Right of way: blocking

I was asked a question this week about fouls caused by two people wanting to run into the same space at the same time. It’s something that can come up quite often as a defender and attacker are heading for the same spot. Does the attacker always have right of way? What about if one of them changes direction?

The answer wasn’t obvious to me, so I looked it up, and there are two relevant rules, 12.5 and 17.4:

12.5. Every player is entitled to occupy any position on the field not occupied by any opposing player, provided that they do not initiate contact in taking such a position, and are not moving in a reckless or dangerously aggressive manner.
12.5.1. However when the disc is in the air a player may not move in a manner solely to prevent an opponent from taking an unoccupied path to make a play on the disc.


So once the disc is in the air, you can move wherever you want (in a safe way) as long as you are making a genuine attempt to get to the disc. If that blocks someone else’s route to the frisbee (without initiating contact or making it inevitable) that’s fine.

If you’re cutting to get into position, before the frisbee is thrown, 17.4 is more relevant:

17.4. Blocking Fouls:

17.4.1. A Blocking Foul occurs when a player takes a position that an opponent moving in a legal manner will be unable to avoid, taking into account the opponents expected position based on their established speed and direction, and non-minor contact results. This is to be treated as either a receiving foul or an indirect foul, whichever is applicable.


The key words here are “unable to avoid” and “established speed and direction“. So a defender can move in a way that blocks off where they think the attacker might want to go, as long as it’s not in a way that makes a collision inevitable (or even highly likely).

These two diagrams illustrate a foul by the defender and by the attacker. In both the defender aims to block off the same space, but in the first she steps into the established line of the attacker (in such a way that the attacker does not have time to avoid the collision); in the second they are running parallel and the attacker changes line. This is the attacker’s fault as she tried to cross the defender’s established line.

WFDF announces a new set of Rules of Ultimate and Appendix for 2021-2024

The World Flying Disc Federation (WFDF), following a review by the Rules Sub-Committee, has announced an updated set of the Rules of Ultimate and Championship Appendix for 2021-2024. The WFDF Board of Directors have approved these changes and the new rules come into effect on 1 January 2021.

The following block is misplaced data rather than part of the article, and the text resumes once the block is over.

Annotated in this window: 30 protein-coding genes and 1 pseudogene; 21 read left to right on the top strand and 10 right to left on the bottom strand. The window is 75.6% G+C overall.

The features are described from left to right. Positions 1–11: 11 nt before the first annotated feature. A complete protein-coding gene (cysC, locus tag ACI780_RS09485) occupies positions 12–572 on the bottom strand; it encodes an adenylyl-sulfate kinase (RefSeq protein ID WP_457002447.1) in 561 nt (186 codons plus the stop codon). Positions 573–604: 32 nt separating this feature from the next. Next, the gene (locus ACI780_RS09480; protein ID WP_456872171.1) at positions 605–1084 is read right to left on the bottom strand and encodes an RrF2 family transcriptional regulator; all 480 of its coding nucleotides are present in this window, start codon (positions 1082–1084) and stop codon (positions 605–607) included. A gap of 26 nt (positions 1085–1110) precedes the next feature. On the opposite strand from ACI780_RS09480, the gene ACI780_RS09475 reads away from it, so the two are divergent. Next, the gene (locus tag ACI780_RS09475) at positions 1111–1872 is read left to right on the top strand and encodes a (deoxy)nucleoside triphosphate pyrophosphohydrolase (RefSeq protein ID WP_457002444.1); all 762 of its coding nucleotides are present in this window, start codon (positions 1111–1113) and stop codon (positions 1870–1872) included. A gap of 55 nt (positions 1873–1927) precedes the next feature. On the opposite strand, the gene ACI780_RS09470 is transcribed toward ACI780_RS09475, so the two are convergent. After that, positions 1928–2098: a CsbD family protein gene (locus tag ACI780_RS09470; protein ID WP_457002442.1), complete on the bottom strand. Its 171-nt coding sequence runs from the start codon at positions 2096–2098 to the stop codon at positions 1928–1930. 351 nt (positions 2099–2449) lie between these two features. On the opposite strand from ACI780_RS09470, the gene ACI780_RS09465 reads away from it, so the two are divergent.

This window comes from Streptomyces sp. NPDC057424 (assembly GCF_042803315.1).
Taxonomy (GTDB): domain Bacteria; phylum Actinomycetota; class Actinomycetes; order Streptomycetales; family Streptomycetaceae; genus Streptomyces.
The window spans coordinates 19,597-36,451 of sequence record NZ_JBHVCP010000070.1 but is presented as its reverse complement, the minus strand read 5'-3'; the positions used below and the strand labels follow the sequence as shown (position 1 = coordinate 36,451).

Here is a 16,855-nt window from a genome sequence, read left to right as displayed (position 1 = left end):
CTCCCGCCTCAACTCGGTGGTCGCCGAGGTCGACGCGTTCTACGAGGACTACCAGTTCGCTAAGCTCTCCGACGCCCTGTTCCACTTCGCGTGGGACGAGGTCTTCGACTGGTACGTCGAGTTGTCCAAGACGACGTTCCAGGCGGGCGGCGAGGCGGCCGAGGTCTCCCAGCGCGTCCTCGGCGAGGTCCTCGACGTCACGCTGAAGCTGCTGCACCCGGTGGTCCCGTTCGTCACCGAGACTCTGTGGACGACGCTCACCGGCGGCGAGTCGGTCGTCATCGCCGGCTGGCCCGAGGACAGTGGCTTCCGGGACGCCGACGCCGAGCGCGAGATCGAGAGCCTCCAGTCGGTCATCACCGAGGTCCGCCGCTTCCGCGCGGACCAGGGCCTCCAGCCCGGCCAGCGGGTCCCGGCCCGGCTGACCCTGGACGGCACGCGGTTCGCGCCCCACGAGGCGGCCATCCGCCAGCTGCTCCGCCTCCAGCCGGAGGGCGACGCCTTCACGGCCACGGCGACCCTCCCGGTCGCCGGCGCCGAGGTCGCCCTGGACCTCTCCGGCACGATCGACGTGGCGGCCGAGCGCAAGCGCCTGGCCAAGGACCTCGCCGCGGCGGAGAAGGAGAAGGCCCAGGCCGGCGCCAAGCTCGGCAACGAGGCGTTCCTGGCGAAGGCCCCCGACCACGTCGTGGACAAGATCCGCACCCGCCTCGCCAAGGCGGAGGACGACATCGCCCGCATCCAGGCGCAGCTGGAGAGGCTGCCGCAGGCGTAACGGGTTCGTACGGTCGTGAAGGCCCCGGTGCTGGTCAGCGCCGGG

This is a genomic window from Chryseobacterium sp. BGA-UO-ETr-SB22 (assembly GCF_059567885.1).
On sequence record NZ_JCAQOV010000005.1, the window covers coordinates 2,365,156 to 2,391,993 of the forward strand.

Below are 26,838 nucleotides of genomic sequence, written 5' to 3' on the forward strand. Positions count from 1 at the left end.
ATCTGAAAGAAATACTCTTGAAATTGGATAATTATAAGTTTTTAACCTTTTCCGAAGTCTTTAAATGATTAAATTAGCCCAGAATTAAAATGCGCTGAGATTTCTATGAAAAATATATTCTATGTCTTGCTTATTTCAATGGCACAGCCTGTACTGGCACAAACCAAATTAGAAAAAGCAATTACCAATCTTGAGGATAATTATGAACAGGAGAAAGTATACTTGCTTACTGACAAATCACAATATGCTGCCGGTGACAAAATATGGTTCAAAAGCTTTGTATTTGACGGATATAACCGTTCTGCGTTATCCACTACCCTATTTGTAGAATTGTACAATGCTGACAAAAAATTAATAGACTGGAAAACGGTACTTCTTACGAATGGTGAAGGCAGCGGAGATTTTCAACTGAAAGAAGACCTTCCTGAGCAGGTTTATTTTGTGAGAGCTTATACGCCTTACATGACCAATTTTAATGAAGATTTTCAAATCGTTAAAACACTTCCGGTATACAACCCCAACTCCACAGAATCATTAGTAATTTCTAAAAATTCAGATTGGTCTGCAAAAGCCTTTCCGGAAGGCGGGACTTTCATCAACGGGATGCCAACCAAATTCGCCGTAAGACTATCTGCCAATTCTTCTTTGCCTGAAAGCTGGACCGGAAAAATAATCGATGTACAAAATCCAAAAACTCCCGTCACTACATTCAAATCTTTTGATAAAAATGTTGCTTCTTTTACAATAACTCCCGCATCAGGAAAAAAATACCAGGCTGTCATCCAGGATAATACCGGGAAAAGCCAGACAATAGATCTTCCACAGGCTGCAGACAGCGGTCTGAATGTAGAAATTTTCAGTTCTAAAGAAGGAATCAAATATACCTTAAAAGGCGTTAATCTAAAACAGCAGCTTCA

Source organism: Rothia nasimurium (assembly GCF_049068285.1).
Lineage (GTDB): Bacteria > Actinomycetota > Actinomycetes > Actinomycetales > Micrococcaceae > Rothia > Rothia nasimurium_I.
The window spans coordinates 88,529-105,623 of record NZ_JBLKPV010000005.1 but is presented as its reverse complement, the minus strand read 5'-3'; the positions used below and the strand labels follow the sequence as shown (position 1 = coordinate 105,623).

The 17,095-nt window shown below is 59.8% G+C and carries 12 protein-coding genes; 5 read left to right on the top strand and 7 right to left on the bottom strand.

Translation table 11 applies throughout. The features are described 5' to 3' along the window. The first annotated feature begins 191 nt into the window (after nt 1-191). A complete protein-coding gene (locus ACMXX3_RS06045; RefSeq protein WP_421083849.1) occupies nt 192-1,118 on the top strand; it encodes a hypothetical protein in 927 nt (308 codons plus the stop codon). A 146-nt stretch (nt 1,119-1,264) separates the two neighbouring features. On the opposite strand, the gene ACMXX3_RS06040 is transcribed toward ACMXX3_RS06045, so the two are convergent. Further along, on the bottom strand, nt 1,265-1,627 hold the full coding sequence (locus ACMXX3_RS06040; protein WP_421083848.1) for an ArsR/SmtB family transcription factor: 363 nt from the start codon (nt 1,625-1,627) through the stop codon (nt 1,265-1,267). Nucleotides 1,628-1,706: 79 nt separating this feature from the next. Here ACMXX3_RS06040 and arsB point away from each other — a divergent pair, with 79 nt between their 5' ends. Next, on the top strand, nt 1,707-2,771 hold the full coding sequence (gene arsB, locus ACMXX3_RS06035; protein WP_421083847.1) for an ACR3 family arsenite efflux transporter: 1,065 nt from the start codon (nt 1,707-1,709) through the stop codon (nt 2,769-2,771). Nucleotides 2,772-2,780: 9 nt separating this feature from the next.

The WFDF Ultimate Rules Sub-Committee has introduced a number of changes aimed at producing better flow of play, fairer outcomes, and a closer alignment with the USA Ultimate rule set, with the additional goal of enabling self-officiating to work as effectively as possible.

“Self-officiation is an integral part of Ultimate, so having a clear and concise set of Rules is critical,” said Rueben Berg, chair of the WFDF Rules Sub-Committee. “This update to the Rules of Ultimate provides greater clarity around some key aspects of the game, as well as including some changes to ensure fairer outcomes, that will hopefully assist in the self-officiation process.”

Rueben continued, “I encourage all players to learn and understand the changes we have introduced. We have a wealth of resources available on rules.wfdf.sport to assist players with rules knowledge.”

WFDF would like to thank the efforts of those across the globe who have helped contribute to putting this latest update together.

Please find the 2021 versions of the rules, the track changes versions and a summary of changes here:

WFDF Rules of Ultimate 2021-2024

WFDF Rules of Ultimate 2021-2024 – Track changes

WFDF Rules of Ultimate 2021-2024 – Appendix v1

WFDF Rules of Ultimate 2021-2024 – Appendix v1 Track changes

Summary of changes

Additional resources are available here: rules.wfdf.sport

Original press release

Checking in

On Sunday, we had a discussion about when to wait for a check (the defending player tapping the disc to say her team is ready) and when to just play on.

As we weren’t all 100% sure of the rules I looked them up. WFDF (World Flying Disc Federation) says:

10.1 Whenever play stops during a point for a time-out, foul, violation, contested turnover, specified turnover, contested goal, technical stoppage, injury stoppage, or discussion, play must restart as quickly as possible with a check. The check may only be delayed for the discussion of a call.


The explanation on that page makes it clear that, “a check is not required after the pull or after a turnover, even when the thrower must walk to the location of the correct pivot point.”

So, if you’re bringing the disc back into play (e.g. from the sideline or back line) you should wait for the check, but from normal turnovers, just play.